These kinds of companies can help to bridge the digital divide and make existing technology more usable by people in India. Their successes can serve as models for similar efforts around India and in other developing areas. Reverie’s founder,  Arvind Pani, said the following about his company’s achievements: The vision of breaking the language barrier is a mighty one that needs to address not just the diversity in languages, but also the diversity in literacy. We have a very long journey to cover before we can conclusively measure our success. However, in the short time period of our effort, we have been reasonably successful in breaking the technology barrier for text communication on digital platforms. We are now focused on proliferating our technologies through as many channels as possible to ensure they touch the masses.”

Personal experience about ICT development in China

When I was reading Measuring the Information Society (International Telecommunication Union) 2011, I found it interesting to see ICT Development Index of China is really low, which ranked 80 in 2010 and 75 in 2008. Compared to Hongkong (both 6 in 2010 and 2008) and Macao (21 in 2010 and 27 in 2008), its ranking made me relate this to my personal experience since I grew up in China and I did a lot of research before about China’s online censorship and other national policies that affect ICT development.

In 2008, Summer Olympics Games was held in Beijing. I was a volunteer. With much international attention and visitors, since then China has been strengthening it online censorship to ensure online speech won’t affect its political stability. If my memory works, Facebook is blocked since then. The population to access the Internet is growing so fast and the base is getting really huge in Asia, the Chinese government encounters the a various of problems and pressure. One side is the global free market, the other side is the political stability. The control of information flow has been brought on the table with more focus, which makes the Golden Shield Project a prior place. There is even a online “water army” or “five-cent party”(a group of people as private sectors to comment or delete inappropriate user content; five-cents refers to that each person get paid five cents every time they delete or report certain content) working for government.

Language barrier, as another factor, makes it hard for the international society to assess ICT development in China. With the development of ICT, the government’s public files and policies should be more accessible to the public. But the fact from my experience, a lot of local government websites have empty content for the weekly or monthly report even though there is a form for them.

Gesture Based Computing “On the Cheap”

A very common obstacle we have encountered in looking at ICT4D programs is a general misunderstanding of certain symbols and icons that might be used on certain technologies. Gesture based computing helps offer a solution to this problem, as gestures tend to be much more natural and to some degree universal. Gesture based computing can use basic webcams to pick up on gestures given by hands that have been in some way colored. Older models employed neon tape on figure tips, but an MIT student has designed a new method. Robert Wang, an MIT graduate student, and Jovan Popavic an associate professor are responsible for the newly designed system that promises a cheap alternative to most high cost designs.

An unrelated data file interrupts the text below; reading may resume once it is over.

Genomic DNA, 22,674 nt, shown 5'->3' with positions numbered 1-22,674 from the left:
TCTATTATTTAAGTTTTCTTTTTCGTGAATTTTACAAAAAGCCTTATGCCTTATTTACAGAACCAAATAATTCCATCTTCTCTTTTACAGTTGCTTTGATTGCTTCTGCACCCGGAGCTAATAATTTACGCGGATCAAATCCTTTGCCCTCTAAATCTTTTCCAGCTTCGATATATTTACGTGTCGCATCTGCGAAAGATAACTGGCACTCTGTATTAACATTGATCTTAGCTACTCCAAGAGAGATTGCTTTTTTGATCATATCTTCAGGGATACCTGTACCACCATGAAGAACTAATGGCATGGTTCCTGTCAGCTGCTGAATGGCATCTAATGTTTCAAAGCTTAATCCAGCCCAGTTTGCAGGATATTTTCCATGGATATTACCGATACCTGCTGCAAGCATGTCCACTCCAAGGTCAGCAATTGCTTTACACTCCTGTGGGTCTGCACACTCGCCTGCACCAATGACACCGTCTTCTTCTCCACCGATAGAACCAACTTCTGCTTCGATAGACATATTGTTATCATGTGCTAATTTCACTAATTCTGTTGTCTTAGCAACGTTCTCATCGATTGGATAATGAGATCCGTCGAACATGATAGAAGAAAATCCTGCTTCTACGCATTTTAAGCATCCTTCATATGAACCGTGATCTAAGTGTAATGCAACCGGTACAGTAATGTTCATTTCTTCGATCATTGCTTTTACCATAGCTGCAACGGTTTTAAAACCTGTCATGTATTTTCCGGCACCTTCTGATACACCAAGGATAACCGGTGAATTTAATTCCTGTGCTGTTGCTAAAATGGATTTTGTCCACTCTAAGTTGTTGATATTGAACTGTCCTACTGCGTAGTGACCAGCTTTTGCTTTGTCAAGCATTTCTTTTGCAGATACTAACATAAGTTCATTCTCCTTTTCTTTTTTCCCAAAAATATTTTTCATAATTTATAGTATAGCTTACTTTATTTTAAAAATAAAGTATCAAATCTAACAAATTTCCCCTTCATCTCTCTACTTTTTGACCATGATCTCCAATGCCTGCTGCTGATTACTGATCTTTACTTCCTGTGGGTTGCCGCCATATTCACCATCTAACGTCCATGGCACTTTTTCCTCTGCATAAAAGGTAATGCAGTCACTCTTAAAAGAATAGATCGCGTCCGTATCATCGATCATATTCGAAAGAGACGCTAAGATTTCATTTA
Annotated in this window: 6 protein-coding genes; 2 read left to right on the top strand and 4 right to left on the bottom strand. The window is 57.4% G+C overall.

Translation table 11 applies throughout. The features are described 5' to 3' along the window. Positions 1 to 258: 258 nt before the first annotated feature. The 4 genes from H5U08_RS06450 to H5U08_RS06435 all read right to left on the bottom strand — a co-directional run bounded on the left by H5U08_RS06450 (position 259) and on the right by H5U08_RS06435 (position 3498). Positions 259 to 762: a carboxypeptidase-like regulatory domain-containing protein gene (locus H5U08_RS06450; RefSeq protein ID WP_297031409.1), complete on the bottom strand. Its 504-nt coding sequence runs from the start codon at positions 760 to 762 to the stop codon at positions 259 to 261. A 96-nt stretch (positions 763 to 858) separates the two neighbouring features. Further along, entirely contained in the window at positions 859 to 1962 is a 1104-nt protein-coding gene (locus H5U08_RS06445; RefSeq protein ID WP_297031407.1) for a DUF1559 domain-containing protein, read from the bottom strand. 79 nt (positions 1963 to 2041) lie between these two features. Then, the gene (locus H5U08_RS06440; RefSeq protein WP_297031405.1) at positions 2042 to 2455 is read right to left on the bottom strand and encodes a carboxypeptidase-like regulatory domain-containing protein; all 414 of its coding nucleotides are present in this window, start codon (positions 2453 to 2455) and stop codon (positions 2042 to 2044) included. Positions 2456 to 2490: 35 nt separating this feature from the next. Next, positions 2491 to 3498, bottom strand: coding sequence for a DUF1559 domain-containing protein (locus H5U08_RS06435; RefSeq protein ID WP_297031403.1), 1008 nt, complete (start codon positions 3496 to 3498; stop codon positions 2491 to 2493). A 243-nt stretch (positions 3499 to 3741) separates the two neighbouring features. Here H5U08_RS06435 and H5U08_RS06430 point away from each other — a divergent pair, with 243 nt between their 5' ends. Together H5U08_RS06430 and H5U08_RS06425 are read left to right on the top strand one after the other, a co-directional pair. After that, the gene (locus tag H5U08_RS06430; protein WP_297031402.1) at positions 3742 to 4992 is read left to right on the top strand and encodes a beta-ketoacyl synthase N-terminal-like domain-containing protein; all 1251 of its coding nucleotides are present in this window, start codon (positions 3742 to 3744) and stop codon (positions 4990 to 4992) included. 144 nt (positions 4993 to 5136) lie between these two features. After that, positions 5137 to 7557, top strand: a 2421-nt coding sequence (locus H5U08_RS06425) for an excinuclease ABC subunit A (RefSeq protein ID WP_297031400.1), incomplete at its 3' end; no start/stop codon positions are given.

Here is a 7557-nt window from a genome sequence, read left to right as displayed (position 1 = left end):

Their model uses multi-colored lycra gloves and a basic computer webcam. Their system is able to translate hand gestures to a 3D image on the computer’s screen with almost no lag time. The lycra glove can be manufactured for about US$1, making it very viable for use in ICT4D projects. The only other necessary tool is a computer with a functioning webcam, which could present a valid obstacle to the systems use in ICT4D. Though Wang recognizes that the most practical use for the program is in gaming, he hopes that its use can slowly be expanded, especially in engineering and design centered jobs.

The 2011 Horizons report lists gesture based computing as a developing technology with good potential for further development. Though there doesn’t seem to be a very practical application for gesture based computing in ICT4D as of yet, I feel that this is something that should be developed further. Gesture based computing has the ability to help alleviate a lot of cultural and language barriers in ICT4D programs, and the affordability of this particular design makes it especially relevant to ICT4D.


“Video-Mediated Farmer-to-Farmer Learning for Sustainable Agriculture”

In October of 2011, the organization Agro-Insight conducted a study prompted by The Global Forum for Rural Advisory Services (GFRAS), the Sustainable Agriculture Initiative (SAI) Platform, & the Swiss Agency for Development and Cooperation (SDC) to identify the recipe for success in common or open exchange video platforms for farmers in developing countries. The study found that 8 in 10 respondents had, indeed, used the Internet to find and learn from agricultural videos. The 2 in 10 that had not done so struggled with A) successfully navigating the WWW, B) finding videos pertaining to relevant information, or B) finding videos in the appropriate language. Thus, 85% of the respondents asserted that accessibility of videos in local languages is “very important.” Beyond that, videos in local languages, but of poor quality, were not preferred to high quality videos made in foreign languages & translated into local languages. Farmers indicated the need for information regarding “crops and trees, water management, plant health, soil health, and farmers’ organizations.” If anything can be said for these results, it is that ICT4D must be pertinent to local needs and customs in order to be successful.